Queues suck

I'm not too sure what has happened since COVID emerged, but I think researchers need to look at the effect of 'Rona on the ability of people to form a queue.

This has been exacerbated by the shortfall in staff throughout the industry as the roaring return of travel, coupled with a desperate need to reemploy those who were axed during the particularly bad times of the pandemic, has seen general disarray.

On three separate check-in experiences, queues formed, merged, split and then merged again as travellers grew increasingly frustrated over a lack of direction from employees, as well as a lack of open check-in counters.

It was more than an hour to move a few steps at the Lufthansa counter at Dublin Airport as the 'bag check only' queue was formed, only to be shut down by a flick of a queue barrier by a bewildered looking staff member, who then folded them back into the 'check-in only' line. Voices were raised, nerves frayed, and trolleys pushed against each other, as more than 100 people tried to get the attention of the limited check-in staff.

Losing your bags sucks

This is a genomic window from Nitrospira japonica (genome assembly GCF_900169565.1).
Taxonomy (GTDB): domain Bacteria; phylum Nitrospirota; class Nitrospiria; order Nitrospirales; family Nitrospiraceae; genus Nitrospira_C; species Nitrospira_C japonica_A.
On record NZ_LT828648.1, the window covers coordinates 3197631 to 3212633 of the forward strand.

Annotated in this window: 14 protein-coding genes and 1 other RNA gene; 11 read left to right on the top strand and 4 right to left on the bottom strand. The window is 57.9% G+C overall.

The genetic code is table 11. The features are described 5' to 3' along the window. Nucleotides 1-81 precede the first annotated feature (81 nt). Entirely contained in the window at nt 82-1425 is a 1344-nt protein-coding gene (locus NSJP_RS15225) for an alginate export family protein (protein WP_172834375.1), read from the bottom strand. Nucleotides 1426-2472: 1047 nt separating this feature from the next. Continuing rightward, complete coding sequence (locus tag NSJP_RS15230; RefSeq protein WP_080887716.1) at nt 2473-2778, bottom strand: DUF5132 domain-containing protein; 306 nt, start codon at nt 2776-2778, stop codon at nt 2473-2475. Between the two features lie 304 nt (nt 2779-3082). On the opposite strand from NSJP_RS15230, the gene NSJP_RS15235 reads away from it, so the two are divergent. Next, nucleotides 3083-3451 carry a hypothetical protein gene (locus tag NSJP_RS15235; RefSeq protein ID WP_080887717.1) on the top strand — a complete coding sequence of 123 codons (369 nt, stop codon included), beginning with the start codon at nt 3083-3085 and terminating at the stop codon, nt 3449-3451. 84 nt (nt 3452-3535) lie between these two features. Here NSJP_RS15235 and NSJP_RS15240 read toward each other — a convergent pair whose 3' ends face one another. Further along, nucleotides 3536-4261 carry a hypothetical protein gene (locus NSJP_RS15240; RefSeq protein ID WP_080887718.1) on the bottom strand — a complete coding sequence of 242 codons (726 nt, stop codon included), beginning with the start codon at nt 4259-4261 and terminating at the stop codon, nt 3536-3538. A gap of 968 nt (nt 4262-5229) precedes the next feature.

I couldn't describe how happy I was when I saw our bags drop onto the carousel at Dublin Airport. Horror stories abound but we had escaped unscathed on the flight over. That changed on the way back.

I knew we were going to be in trouble because of a short connection time. Our tickets allowed one hour to change flights in Frankfurt. However, our incoming Lufthansa flight was running 45 minutes late. Thankfully, Lady Luck was smiling on us as we pulled up to our gate, right next to our next Singapore Airlines plane. We were a total of five minutes in Germany as we raced up the gangway, turned left, and raced down the next gangway. We had made it ... but our luggage wouldn't.

If there is one crucial tip I can give would-be world travellers right now - buy a baggage tracking device like an AirTag or Tile. We had popped one into each of our two bags, and as we made our way to Australia to catch up with my husband's family, we could see the bags 'ping' into life. The nice lady at the baggage services desk at Brisbane Airport assured us our luggage would be forwarded onto us at our next stop in Hervey Bay.